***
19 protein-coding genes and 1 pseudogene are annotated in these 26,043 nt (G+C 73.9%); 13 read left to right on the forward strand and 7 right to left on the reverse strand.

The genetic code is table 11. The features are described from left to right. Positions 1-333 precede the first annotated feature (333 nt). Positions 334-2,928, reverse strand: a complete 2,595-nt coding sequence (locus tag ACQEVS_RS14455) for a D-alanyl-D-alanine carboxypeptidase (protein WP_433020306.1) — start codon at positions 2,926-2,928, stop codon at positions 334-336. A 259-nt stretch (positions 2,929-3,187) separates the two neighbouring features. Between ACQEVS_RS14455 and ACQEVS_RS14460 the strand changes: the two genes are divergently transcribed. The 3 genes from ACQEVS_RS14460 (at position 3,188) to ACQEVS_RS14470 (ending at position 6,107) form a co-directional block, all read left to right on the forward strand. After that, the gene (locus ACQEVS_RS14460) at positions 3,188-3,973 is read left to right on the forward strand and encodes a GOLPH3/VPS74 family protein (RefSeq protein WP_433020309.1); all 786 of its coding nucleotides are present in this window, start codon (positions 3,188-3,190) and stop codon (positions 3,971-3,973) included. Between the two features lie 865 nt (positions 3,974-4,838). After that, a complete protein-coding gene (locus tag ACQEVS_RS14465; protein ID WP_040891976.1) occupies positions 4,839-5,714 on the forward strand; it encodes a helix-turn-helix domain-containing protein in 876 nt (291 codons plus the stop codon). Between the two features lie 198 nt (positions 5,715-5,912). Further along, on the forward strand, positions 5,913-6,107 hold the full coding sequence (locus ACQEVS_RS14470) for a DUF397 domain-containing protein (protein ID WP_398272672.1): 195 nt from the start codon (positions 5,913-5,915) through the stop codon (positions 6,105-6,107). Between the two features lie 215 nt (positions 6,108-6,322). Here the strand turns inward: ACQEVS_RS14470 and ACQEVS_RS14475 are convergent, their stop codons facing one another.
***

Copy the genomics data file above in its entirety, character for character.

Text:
19 protein-coding genes and 1 pseudogene are annotated in these 26,043 nt (G+C 73.9%); 13 read left to right on the forward strand and 7 right to left on the reverse strand.

The genetic code is table 11. The features are described from left to right. Positions 1-333 precede the first annotated feature (333 nt). Positions 334-2,928, reverse strand: a complete 2,595-nt coding sequence (locus tag ACQEVS_RS14455) for a D-alanyl-D-alanine carboxypeptidase (protein WP_433020306.1) — start codon at positions 2,926-2,928, stop codon at positions 334-336. A 259-nt stretch (positions 2,929-3,187) separates the two neighbouring features. Between ACQEVS_RS14455 and ACQEVS_RS14460 the strand changes: the two genes are divergently transcribed. The 3 genes from ACQEVS_RS14460 (at position 3,188) to ACQEVS_RS14470 (ending at position 6,107) form a co-directional block, all read left to right on the forward strand. After that, the gene (locus ACQEVS_RS14460) at positions 3,188-3,973 is read left to right on the forward strand and encodes a GOLPH3/VPS74 family protein (RefSeq protein WP_433020309.1); all 786 of its coding nucleotides are present in this window, start codon (positions 3,188-3,190) and stop codon (positions 3,971-3,973) included. Between the two features lie 865 nt (positions 3,974-4,838). After that, a complete protein-coding gene (locus tag ACQEVS_RS14465; protein ID WP_040891976.1) occupies positions 4,839-5,714 on the forward strand; it encodes a helix-turn-helix domain-containing protein in 876 nt (291 codons plus the stop codon). Between the two features lie 198 nt (positions 5,715-5,912). Further along, on the forward strand, positions 5,913-6,107 hold the full coding sequence (locus ACQEVS_RS14470) for a DUF397 domain-containing protein (protein ID WP_398272672.1): 195 nt from the start codon (positions 5,913-5,915) through the stop codon (positions 6,105-6,107). Between the two features lie 215 nt (positions 6,108-6,322). Here the strand turns inward: ACQEVS_RS14470 and ACQEVS_RS14475 are convergent, their stop codons facing one another.